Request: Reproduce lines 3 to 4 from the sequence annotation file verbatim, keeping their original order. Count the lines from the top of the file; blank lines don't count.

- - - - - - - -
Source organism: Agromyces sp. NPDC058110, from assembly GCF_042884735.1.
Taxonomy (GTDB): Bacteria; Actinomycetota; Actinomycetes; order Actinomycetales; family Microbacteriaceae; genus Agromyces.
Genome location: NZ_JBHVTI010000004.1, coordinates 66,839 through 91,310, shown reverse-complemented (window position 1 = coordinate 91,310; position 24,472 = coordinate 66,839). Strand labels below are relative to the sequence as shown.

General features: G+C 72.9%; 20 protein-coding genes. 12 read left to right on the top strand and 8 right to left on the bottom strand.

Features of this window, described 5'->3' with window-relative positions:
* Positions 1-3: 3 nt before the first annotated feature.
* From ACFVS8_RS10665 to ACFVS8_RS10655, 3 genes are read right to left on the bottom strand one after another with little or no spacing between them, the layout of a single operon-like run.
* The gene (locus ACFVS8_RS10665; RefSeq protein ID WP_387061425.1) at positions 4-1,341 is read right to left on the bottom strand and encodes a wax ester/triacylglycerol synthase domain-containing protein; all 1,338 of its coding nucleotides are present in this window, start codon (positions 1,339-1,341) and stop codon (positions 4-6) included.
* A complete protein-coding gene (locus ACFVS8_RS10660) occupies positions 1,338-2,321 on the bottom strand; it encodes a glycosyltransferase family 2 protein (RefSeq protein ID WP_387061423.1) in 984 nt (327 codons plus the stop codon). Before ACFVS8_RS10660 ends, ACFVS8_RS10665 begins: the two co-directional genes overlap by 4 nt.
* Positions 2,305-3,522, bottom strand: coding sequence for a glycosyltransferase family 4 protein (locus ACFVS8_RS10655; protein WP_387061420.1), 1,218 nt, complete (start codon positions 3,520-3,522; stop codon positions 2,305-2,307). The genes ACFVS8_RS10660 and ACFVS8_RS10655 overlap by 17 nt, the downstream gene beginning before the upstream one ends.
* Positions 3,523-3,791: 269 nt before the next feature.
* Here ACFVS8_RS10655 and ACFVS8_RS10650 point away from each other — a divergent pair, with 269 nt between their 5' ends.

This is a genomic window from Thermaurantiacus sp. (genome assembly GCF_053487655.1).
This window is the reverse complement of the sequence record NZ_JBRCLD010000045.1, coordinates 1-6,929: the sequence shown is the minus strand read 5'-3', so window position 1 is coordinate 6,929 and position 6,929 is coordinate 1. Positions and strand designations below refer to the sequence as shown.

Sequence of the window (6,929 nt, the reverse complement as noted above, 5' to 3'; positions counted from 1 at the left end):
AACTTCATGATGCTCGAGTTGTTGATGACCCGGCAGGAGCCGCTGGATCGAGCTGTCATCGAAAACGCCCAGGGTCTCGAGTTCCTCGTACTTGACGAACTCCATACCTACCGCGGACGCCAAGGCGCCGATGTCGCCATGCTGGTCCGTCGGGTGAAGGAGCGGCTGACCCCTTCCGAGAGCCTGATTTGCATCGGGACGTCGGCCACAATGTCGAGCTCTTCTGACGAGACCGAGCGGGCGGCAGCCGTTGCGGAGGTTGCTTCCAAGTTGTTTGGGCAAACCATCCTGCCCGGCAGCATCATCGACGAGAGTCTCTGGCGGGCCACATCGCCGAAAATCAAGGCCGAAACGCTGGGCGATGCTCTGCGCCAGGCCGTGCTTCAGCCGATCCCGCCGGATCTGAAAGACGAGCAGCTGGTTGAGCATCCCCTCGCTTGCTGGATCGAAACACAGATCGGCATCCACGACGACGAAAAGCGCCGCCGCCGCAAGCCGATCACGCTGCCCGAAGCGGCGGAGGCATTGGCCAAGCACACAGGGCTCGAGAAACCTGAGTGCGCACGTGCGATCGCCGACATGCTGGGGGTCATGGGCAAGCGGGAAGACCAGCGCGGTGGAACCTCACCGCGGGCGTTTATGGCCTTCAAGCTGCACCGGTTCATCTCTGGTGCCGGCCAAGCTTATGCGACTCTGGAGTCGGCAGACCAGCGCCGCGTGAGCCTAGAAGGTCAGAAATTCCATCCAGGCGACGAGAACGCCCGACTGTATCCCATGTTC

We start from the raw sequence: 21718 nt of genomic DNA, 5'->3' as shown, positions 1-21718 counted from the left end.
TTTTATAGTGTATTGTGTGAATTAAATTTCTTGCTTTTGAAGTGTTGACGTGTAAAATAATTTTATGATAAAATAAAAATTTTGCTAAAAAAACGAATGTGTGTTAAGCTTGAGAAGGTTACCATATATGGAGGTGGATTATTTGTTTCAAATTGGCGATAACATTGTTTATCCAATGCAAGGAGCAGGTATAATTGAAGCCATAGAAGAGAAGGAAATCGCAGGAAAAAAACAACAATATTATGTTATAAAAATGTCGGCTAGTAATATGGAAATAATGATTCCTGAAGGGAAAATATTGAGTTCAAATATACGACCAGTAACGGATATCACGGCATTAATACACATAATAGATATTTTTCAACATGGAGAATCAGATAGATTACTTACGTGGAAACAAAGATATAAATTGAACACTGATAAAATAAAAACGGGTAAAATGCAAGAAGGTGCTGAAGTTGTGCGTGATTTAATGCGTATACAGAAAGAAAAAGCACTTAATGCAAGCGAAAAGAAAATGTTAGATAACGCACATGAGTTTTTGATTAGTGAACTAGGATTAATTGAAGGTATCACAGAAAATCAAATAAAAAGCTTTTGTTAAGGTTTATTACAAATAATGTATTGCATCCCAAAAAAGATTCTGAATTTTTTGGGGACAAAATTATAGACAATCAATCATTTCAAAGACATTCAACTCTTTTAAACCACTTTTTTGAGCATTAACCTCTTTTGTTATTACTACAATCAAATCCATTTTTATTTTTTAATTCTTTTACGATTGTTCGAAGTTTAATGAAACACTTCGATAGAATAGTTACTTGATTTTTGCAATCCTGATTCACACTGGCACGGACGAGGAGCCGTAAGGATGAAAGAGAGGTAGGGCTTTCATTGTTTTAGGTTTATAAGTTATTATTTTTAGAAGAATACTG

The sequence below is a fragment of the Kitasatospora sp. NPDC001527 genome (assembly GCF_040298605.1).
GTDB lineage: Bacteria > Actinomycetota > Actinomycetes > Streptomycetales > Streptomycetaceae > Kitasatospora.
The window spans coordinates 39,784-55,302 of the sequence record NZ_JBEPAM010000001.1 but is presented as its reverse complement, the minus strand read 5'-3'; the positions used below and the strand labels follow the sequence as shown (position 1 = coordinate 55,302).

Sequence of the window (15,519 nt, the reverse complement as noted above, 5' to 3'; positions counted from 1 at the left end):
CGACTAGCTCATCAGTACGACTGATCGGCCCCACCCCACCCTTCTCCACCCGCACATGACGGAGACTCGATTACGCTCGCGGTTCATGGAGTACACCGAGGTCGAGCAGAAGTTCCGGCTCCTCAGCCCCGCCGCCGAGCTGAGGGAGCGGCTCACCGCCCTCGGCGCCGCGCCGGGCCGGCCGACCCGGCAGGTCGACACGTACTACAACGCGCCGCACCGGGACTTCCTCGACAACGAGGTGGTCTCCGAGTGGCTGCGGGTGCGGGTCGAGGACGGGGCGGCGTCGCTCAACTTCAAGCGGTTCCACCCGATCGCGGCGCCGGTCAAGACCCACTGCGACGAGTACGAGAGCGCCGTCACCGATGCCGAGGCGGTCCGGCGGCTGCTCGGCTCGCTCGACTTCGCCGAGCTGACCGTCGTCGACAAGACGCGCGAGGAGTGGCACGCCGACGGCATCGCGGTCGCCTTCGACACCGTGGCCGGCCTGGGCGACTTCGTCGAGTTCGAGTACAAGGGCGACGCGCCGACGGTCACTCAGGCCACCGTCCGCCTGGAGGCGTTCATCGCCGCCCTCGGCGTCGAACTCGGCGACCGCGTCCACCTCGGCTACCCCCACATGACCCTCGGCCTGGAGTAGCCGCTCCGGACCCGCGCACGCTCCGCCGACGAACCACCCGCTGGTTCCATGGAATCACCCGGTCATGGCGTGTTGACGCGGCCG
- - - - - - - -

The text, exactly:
Genome location: NZ_JBHVTI010000004.1, coordinates 66,839 through 91,310, shown reverse-complemented (window position 1 = coordinate 91,310; position 24,472 = coordinate 66,839). Strand labels below are relative to the sequence as shown.

General features: G+C 72.9%; 20 protein-coding genes. 12 read left to right on the top strand and 8 right to left on the bottom strand.